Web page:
Large Whorled Pogonia (Isotria verticillata)
Part of the Florida's Native and Naturalized Orchids WebsiteClassification:
Kingdom: Plantae - Plants
Subkingdom: Tracheobionta - Vascular Plants
Superdivision: Spermatophyta - Seed plants
Division: Magnoliophyta - Flowering plants
Class: Liliopsida - Monocotyledons
Subclass: Liliidae - Subclass containing lily and orchid relatives
Order: Orchidales - Orchid order
Family: Orchidaceae - Orchid Family
Subfamily: Vanilloideae - Vanilloids
Tribe: Pogonieae - Pogonia Tribe
Subtribe: Pogoniinae - Pogonia Subtribe
Synonyms: Arethusa verticillata Muhlenberg ex Willdenow, Sp. Pl. 4: 81. 1805.; Odonectis verticillata (Muhlenberg ex Willdenow) Rafinesque, Med. Repos., ser. 2. 5: 357. 1808.; Pogonia verticillata (Muhlenberg ex Willdenow) Nuttall, Gen. N. Amer. Pl. 2: 192. 1818.
Summary: Plant a single stem aboveground, stem purplish, terminating in five to six glossy green leaves. Leaves much smaller at flowering, opening more fully as seed pods mature. Flower, usually solitary, two inches (5 cm) from top to bottom. Sepals greenish-brown. Lip white with green crests and brownish side lobes.
Common Name: Large Whorled Pogonia
Habitat: Terrestrial in moist, deciduous woodlands. Exceedingly rare in Florida.
Flowering season: March through April (peaking in April)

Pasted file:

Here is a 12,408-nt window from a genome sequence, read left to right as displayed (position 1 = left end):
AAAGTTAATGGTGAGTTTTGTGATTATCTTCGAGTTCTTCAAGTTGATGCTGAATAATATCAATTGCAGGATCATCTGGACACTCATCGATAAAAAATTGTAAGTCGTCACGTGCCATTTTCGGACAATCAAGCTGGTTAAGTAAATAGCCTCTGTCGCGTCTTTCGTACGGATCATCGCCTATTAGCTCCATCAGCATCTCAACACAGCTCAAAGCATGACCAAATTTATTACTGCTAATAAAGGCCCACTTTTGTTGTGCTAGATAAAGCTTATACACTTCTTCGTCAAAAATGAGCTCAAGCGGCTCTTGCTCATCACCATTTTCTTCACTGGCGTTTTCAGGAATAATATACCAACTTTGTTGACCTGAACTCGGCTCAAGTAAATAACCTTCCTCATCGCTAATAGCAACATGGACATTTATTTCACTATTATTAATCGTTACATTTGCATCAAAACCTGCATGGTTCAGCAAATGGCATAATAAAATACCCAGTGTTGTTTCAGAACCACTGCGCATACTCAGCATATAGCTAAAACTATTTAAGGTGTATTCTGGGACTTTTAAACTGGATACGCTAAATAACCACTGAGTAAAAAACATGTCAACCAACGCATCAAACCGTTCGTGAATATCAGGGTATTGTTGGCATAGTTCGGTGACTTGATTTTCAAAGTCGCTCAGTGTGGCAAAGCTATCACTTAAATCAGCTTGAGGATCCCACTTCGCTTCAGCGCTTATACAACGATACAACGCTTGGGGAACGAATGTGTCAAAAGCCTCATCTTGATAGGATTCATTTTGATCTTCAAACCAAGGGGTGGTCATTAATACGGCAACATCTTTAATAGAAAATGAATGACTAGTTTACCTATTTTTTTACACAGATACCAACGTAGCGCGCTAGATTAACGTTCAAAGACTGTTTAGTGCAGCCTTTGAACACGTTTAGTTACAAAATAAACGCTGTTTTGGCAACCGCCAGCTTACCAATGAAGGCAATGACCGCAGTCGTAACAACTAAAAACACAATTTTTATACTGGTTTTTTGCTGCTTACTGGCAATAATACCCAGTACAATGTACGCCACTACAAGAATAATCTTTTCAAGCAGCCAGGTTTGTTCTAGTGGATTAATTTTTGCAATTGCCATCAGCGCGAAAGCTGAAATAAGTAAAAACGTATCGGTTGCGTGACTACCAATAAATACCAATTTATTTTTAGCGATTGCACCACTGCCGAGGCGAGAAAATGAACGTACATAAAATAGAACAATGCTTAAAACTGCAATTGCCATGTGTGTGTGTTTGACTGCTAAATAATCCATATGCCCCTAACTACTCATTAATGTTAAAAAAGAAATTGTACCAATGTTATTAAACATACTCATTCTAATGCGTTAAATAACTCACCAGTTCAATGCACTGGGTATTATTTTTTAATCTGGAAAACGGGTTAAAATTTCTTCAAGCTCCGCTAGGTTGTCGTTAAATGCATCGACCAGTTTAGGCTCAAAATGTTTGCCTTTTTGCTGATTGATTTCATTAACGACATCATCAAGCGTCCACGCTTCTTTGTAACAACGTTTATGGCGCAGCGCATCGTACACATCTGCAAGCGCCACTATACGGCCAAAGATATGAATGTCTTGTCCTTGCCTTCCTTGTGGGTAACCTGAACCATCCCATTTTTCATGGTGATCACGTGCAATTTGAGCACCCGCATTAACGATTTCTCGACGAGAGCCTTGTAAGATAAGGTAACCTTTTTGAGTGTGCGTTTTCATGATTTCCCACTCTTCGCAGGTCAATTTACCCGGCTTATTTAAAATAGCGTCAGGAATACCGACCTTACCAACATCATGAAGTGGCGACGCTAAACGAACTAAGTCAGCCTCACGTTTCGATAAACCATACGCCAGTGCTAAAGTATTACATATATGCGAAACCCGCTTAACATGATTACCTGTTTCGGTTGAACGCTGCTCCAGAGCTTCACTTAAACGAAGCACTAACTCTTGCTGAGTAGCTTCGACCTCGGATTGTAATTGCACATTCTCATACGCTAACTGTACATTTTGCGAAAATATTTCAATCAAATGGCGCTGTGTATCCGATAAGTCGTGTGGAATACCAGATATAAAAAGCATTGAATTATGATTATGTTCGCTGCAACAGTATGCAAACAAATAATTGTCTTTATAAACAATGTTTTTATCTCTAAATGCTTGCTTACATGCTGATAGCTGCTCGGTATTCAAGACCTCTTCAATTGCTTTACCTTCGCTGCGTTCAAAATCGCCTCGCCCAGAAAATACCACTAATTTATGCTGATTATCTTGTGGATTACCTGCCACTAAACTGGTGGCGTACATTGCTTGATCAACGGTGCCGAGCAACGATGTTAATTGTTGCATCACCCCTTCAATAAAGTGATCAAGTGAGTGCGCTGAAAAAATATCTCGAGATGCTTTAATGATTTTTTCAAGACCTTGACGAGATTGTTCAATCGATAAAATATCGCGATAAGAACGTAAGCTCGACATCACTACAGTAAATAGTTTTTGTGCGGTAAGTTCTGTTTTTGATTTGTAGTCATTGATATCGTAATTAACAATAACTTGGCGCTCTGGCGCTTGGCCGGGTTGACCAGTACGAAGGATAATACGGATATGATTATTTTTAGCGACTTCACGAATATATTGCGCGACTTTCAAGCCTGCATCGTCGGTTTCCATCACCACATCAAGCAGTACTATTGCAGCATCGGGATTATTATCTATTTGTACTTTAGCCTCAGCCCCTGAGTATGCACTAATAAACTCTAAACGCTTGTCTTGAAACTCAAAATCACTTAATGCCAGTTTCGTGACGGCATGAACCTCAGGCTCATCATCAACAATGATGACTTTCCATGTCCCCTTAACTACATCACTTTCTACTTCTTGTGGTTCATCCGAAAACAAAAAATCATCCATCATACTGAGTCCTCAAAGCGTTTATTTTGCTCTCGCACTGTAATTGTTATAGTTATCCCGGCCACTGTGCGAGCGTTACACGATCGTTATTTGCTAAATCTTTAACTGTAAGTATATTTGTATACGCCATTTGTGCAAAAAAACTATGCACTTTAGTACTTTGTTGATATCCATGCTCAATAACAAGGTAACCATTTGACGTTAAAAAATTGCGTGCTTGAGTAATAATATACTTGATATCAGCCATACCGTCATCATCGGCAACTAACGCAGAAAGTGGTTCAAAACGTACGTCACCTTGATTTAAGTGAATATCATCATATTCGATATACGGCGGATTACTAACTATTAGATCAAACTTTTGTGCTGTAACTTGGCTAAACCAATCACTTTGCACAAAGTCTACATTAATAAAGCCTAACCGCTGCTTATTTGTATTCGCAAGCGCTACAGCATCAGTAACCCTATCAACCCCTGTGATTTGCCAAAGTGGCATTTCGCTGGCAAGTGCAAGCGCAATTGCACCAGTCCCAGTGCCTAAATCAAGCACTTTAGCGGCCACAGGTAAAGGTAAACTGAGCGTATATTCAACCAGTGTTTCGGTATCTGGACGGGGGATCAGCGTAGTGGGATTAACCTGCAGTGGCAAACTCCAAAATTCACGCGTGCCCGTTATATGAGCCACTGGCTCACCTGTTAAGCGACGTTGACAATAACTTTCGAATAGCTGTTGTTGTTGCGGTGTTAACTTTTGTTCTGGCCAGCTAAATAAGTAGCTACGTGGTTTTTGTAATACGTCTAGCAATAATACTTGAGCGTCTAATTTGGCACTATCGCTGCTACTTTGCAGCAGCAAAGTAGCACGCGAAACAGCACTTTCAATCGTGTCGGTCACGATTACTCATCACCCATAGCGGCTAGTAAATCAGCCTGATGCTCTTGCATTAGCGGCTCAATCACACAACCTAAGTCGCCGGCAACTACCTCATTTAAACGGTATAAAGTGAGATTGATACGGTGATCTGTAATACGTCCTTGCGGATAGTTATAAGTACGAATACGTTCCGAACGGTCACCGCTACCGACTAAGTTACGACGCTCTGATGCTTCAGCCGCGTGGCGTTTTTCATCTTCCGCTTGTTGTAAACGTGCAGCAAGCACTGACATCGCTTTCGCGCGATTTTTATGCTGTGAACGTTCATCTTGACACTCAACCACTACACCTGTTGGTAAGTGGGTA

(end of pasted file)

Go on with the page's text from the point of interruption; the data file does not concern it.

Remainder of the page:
Large Whorled Pogonia (Isotria verticillata) - plant
Large Whorled Pogonia (Isotria verticillata) - flower
While this species is reasonably common in states to the north of Florida, within Florida it is perhaps the rarest orchid of all, with no more than a few dozen plants known in all of Florida.
It has been so rare that many were doubting the accuracy of the reports of its existence in Florida until a few decades ago. In fact, Dr. Carlyle Luer, when writing his seminal work, The Native Orchids of Florida, had not had the privilege of seeing this orchid in Florida, having instead to rely on photographs of specimens taken in North Carolina. It has, during the ensuing years, been confirmed again as occurring in Florida. Vouchered specimens exist in two herbaria of plants from both Gadsden County and Washington County. I was given the opportunity of visiting one of these sites recently. Following the instructions given, it still took several hours to discover the plants, my son spotting the first one. A survey of the area indicated about 15 plants, only one in bloom, but at least one and possibly two others looked like they may have had buds on them that had since blasted or been otherwise knocked off (or perhaps they had earlier contained flowers that had not successfully been pollinated).
The above-ground portion of the plant consists of a purplish stem, fading to light green just beneath the whorl of five light green leaves, which is a rather unusual anatomical configuration for an orchid. Seedlings only have their leaves, while a mature plant will have a flower nestled in the center of these. At flowering time, the leaves are just beginning to grow, forming a small "jester's collar" around the flower. In the following weeks after flowering, the leaves will grow to several times their present length. The flower bears a passing resemblance to their cousin, Cleistes bifaria, but the sepals, by contrast, spread widely above and below the flower. The sepals are brown to green, the petals are a lovely lime green, and the lip is white with a green crest running down the center and striated brown on the side lobes. We detected a very slight vanilla-like fragrance from the flower.
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